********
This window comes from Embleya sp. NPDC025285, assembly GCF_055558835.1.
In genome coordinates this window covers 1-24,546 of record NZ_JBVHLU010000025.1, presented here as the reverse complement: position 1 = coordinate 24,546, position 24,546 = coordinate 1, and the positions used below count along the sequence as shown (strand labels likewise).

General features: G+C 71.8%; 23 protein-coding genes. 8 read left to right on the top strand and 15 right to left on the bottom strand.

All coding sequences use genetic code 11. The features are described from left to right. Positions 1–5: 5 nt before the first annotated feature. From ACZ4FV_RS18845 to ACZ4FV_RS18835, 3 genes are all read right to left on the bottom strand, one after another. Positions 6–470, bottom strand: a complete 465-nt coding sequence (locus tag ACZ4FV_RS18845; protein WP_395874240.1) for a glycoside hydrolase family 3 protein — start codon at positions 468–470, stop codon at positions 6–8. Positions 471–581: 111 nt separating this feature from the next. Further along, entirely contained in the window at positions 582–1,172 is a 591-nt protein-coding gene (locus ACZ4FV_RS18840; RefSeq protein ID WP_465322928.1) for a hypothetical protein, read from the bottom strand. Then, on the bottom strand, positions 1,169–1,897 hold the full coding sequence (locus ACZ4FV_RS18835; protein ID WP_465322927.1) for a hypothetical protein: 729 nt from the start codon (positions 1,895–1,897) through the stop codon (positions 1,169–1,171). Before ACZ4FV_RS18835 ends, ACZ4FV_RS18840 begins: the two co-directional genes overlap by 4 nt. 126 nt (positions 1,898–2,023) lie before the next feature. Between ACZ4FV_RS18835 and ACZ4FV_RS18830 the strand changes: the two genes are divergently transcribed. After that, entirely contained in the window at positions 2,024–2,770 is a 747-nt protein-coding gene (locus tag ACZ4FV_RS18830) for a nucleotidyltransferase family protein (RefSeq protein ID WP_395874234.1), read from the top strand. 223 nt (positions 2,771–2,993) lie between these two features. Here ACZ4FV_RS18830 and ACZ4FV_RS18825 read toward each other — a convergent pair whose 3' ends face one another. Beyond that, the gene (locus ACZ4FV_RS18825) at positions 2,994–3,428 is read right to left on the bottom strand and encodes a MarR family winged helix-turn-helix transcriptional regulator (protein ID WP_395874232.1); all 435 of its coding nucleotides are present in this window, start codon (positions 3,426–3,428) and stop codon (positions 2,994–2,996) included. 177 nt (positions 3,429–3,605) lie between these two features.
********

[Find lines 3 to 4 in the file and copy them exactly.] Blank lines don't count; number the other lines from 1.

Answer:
General features: G+C 71.8%; 23 protein-coding genes. 8 read left to right on the top strand and 15 right to left on the bottom strand.

All coding sequences use genetic code 11. The features are described from left to right. Positions 1–5: 5 nt before the first annotated feature. From ACZ4FV_RS18845 to ACZ4FV_RS18835, 3 genes are all read right to left on the bottom strand, one after another. Positions 6–470, bottom strand: a complete 465-nt coding sequence (locus tag ACZ4FV_RS18845; protein WP_395874240.1) for a glycoside hydrolase family 3 protein — start codon at positions 468–470, stop codon at positions 6–8. Positions 471–581: 111 nt separating this feature from the next. Further along, entirely contained in the window at positions 582–1,172 is a 591-nt protein-coding gene (locus ACZ4FV_RS18840; RefSeq protein ID WP_465322928.1) for a hypothetical protein, read from the bottom strand. Then, on the bottom strand, positions 1,169–1,897 hold the full coding sequence (locus ACZ4FV_RS18835; protein ID WP_465322927.1) for a hypothetical protein: 729 nt from the start codon (positions 1,895–1,897) through the stop codon (positions 1,169–1,171). Before ACZ4FV_RS18835 ends, ACZ4FV_RS18840 begins: the two co-directional genes overlap by 4 nt. 126 nt (positions 1,898–2,023) lie before the next feature. Between ACZ4FV_RS18835 and ACZ4FV_RS18830 the strand changes: the two genes are divergently transcribed. After that, entirely contained in the window at positions 2,024–2,770 is a 747-nt protein-coding gene (locus tag ACZ4FV_RS18830) for a nucleotidyltransferase family protein (RefSeq protein ID WP_395874234.1), read from the top strand. 223 nt (positions 2,771–2,993) lie between these two features. Here ACZ4FV_RS18830 and ACZ4FV_RS18825 read toward each other — a convergent pair whose 3' ends face one another. Beyond that, the gene (locus ACZ4FV_RS18825) at positions 2,994–3,428 is read right to left on the bottom strand and encodes a MarR family winged helix-turn-helix transcriptional regulator (protein ID WP_395874232.1); all 435 of its coding nucleotides are present in this window, start codon (positions 3,426–3,428) and stop codon (positions 2,994–2,996) included. 177 nt (positions 3,429–3,605) lie between these two features.